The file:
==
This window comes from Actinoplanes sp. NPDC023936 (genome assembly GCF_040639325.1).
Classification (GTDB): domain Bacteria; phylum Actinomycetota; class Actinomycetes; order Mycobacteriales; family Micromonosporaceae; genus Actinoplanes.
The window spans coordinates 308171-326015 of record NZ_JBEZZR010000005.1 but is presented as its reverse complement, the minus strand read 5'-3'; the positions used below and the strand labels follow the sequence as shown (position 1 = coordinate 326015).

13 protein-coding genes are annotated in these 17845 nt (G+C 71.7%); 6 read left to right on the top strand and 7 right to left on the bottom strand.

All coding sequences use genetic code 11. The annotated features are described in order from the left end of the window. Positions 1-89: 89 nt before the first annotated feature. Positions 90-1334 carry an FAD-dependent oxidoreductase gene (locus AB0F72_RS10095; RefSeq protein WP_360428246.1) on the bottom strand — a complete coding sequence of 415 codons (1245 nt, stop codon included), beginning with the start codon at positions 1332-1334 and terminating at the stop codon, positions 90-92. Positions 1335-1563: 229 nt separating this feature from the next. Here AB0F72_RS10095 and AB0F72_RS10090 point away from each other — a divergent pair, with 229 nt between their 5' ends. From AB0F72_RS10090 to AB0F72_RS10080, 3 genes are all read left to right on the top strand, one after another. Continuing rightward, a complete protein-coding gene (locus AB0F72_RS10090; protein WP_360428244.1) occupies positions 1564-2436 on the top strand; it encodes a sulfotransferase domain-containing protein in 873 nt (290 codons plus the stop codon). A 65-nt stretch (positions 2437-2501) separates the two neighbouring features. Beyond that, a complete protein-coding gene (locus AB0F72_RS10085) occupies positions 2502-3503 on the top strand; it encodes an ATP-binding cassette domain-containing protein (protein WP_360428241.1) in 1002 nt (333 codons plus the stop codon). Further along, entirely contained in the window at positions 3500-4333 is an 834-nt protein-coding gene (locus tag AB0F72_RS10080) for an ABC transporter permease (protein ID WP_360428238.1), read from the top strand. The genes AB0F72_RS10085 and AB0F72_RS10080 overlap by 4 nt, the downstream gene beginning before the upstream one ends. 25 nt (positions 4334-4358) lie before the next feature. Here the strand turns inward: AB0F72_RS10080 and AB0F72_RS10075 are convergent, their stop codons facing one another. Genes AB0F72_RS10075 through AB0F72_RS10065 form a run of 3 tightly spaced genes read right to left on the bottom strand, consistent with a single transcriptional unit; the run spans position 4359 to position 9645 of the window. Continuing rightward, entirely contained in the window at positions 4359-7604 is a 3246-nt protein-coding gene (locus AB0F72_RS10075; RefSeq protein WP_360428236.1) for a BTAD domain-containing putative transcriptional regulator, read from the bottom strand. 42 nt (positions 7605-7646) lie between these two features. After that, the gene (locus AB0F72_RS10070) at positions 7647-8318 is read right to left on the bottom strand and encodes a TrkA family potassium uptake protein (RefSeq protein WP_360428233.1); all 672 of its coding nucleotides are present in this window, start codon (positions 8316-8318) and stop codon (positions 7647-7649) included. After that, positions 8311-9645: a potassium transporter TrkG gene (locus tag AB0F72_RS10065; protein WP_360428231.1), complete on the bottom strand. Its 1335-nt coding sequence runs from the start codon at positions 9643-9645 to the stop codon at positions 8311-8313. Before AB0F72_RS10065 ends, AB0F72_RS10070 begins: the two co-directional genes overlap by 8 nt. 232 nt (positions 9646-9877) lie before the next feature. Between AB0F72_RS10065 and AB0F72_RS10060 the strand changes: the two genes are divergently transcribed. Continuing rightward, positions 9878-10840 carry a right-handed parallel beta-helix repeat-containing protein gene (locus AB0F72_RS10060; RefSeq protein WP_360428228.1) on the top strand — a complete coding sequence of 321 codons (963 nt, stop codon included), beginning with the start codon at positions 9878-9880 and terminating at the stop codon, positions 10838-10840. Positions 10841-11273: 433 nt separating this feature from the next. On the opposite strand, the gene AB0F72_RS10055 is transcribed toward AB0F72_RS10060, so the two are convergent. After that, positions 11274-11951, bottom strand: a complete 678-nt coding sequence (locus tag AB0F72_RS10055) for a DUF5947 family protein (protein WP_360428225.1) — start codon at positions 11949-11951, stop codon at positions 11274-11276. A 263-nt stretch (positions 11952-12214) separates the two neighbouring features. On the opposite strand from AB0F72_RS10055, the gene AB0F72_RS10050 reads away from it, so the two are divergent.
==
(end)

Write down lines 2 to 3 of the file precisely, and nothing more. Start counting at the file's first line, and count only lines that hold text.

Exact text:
Classification (GTDB): domain Bacteria; phylum Actinomycetota; class Actinomycetes; order Mycobacteriales; family Micromonosporaceae; genus Actinoplanes.
The window spans coordinates 308171-326015 of record NZ_JBEZZR010000005.1 but is presented as its reverse complement, the minus strand read 5'-3'; the positions used below and the strand labels follow the sequence as shown (position 1 = coordinate 326015).